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Monday, 2 March 2020

The perfect music to relax and calm cats


Taking a cat to the vet can be a stressful, even traumatic, experience for the pet as well as the owner. Today, we highlight a study published in the JFMS (Journal of Feline Medicine and Surgery), having shown that making the cat listen to a specific type of music during the visit can help it to be less stressful.

The use of music has become increasingly popular in human medicine, with numerous studies showing a range of benefits, ranging from improved motor and cognitive function in stroke patients, to reduction of anxiety associated with medical examinations, diagnostic procedures and surgery. Now there is evidence to show that the benefits of music are also seen in cats and other animals.

Research published previously in the JFMS had already indicated that cats, under the effect of general anesthesia, remain physiologically sensitive to music: in addition, they seem to be in a more relaxed state when they hear so. classical music, compared to pop or heavy metal.

Relaxing your cat and reducing anxiety with music is possible

In this latest study, researchers from Louisiana State University (LSU) in the United States took the analysis of the impact of different types of music a step further, exploring the calming effects of composed music. specifically for cats.



It should be noted that the compositions considered to be pleasant to the human ear often have a rhythm similar to the frequency of the human pulse at rest and often contain frequencies of the human vocal range.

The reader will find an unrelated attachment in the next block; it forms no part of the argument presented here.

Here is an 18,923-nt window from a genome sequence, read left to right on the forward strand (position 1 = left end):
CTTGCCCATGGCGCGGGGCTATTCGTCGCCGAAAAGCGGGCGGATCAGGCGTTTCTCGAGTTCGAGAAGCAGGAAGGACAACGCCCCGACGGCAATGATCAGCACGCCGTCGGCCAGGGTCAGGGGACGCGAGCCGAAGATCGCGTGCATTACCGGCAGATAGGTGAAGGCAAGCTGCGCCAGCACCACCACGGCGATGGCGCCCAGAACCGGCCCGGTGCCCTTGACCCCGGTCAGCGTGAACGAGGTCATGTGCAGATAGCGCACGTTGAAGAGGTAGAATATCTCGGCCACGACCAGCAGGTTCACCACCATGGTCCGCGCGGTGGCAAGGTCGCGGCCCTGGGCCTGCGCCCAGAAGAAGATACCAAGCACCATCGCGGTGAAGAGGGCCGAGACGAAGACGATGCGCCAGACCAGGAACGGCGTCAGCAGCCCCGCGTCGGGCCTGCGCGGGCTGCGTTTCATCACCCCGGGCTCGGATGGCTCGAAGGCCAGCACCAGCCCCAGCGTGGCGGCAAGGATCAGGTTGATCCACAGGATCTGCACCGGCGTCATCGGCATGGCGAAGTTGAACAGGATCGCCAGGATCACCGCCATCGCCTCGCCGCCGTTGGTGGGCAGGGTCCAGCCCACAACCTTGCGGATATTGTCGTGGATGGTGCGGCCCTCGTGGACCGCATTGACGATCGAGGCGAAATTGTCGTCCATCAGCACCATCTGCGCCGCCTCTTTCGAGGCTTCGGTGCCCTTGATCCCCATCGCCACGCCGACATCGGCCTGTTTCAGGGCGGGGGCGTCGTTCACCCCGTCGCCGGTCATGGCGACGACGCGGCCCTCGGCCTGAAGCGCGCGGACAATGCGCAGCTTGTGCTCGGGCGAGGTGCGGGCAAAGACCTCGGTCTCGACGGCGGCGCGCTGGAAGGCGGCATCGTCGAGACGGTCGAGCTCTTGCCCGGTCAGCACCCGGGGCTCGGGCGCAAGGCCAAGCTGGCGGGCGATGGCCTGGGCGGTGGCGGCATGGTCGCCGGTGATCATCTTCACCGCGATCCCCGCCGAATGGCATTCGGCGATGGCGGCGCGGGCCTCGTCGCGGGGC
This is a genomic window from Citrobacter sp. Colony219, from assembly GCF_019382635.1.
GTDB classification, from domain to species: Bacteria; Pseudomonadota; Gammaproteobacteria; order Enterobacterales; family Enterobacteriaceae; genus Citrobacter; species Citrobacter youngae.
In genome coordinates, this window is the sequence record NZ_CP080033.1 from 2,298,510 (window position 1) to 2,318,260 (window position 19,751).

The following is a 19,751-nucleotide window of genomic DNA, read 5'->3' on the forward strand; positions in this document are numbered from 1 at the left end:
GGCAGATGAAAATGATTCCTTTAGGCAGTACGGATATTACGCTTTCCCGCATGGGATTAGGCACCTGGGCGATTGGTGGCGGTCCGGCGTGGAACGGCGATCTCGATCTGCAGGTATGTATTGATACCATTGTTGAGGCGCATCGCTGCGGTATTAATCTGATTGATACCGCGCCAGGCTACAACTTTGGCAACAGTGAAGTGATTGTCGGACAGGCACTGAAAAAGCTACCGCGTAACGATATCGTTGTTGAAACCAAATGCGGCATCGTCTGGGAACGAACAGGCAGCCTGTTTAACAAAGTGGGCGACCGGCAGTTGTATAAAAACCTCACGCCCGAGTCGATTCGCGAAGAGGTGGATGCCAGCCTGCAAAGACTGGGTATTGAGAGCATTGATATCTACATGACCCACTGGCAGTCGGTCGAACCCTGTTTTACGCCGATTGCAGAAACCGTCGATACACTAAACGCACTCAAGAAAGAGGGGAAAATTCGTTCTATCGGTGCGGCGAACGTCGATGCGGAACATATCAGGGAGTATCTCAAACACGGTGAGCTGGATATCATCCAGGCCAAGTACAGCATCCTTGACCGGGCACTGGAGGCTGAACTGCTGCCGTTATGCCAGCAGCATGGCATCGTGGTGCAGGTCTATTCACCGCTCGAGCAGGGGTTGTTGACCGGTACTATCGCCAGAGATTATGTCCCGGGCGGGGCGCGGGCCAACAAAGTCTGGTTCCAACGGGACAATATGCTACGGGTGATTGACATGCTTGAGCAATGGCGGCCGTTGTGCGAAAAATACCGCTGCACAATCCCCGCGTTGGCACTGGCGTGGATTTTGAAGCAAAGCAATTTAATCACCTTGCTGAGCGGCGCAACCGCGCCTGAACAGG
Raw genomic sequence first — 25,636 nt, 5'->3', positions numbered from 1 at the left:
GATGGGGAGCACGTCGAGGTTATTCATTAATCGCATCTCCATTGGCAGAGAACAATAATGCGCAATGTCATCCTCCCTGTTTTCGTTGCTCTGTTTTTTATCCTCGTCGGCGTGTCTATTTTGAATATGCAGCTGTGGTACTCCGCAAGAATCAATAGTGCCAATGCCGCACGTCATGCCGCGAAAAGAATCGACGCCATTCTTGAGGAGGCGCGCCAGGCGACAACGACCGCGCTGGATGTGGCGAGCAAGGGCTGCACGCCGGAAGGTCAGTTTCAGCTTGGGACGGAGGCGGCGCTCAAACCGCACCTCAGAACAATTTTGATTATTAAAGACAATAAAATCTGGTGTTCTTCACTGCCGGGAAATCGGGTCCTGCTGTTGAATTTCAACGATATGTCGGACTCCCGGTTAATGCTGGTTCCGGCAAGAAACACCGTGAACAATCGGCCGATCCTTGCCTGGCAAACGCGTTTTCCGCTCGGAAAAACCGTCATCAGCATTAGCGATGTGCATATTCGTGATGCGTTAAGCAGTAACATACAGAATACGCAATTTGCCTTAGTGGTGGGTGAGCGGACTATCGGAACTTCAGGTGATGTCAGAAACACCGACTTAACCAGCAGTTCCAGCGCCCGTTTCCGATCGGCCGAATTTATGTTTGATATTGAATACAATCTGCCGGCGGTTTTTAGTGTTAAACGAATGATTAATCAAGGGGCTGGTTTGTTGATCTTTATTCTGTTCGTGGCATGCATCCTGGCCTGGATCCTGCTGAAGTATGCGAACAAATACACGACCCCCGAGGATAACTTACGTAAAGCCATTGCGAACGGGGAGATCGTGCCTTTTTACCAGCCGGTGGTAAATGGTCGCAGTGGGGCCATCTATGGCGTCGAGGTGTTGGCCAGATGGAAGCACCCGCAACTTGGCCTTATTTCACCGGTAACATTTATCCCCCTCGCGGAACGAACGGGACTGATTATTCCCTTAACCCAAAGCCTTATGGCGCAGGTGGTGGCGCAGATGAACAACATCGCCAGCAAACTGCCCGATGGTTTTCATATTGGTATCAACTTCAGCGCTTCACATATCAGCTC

Therefore, the researchers based themselves on this principle to create music specifically pleasant for cats, composed of vocalizations of affiliated cats (such as purring and nursing sounds), as well as frequencies similar to the vocal range. feline (two octaves above that of humans).

Then, in order to assess the effects of music specific to cats, 20 company specimens enrolled in the LSU study listened to it for 20 minutes:


The researchers also played classical music (“Elegy”, from Fauré), or no music (silence) in a random order. All of these tests were carried out each time during a visit to the veterinarian, two weeks apart.

They thus assigned “stress scores” to cats, based on their behavior and posture, as well as “average treatment scale scores” (based on cats' reactions to actions performed by their owner). These scores were assigned from video recordings of the exams. The neutrophil / lymphocyte ratios of the blood samples were also measured to look for a response to physiological stress.

Positive results

The study found that cats appeared to be less stressed during the examination (as indicated by stress scores and average treatment scale scores for cats) when they could hear cat-specific music, compared to to classical music and the absence of music.

This effect was not reflected in the neutrophil / lymphocyte ratio, but scientists suggest that 20 minutes may not have been enough to affect this measurement.



By lowering stress levels, researchers conclude that music specially designed for cats can not only have benefits for the well-being of the cat, but also that it would reassure owners during a visit to the veterinarian, allowing their animal to live a less unpleasant experience.

Do you have one or more cats? Do not hesitate to make them listen to this extract and write to us explaining his reaction!


Bibliography:

Effects of music on behavior and physiological stress response of domestic cats in a veterinary clinic

Amanda Hampton, Alexandra Ford, Roy E Cox, III, Chin-chi Liu, Ronald Koh

First Published February 12, 2019

https://doi.org/10.1177/1098612X19828131

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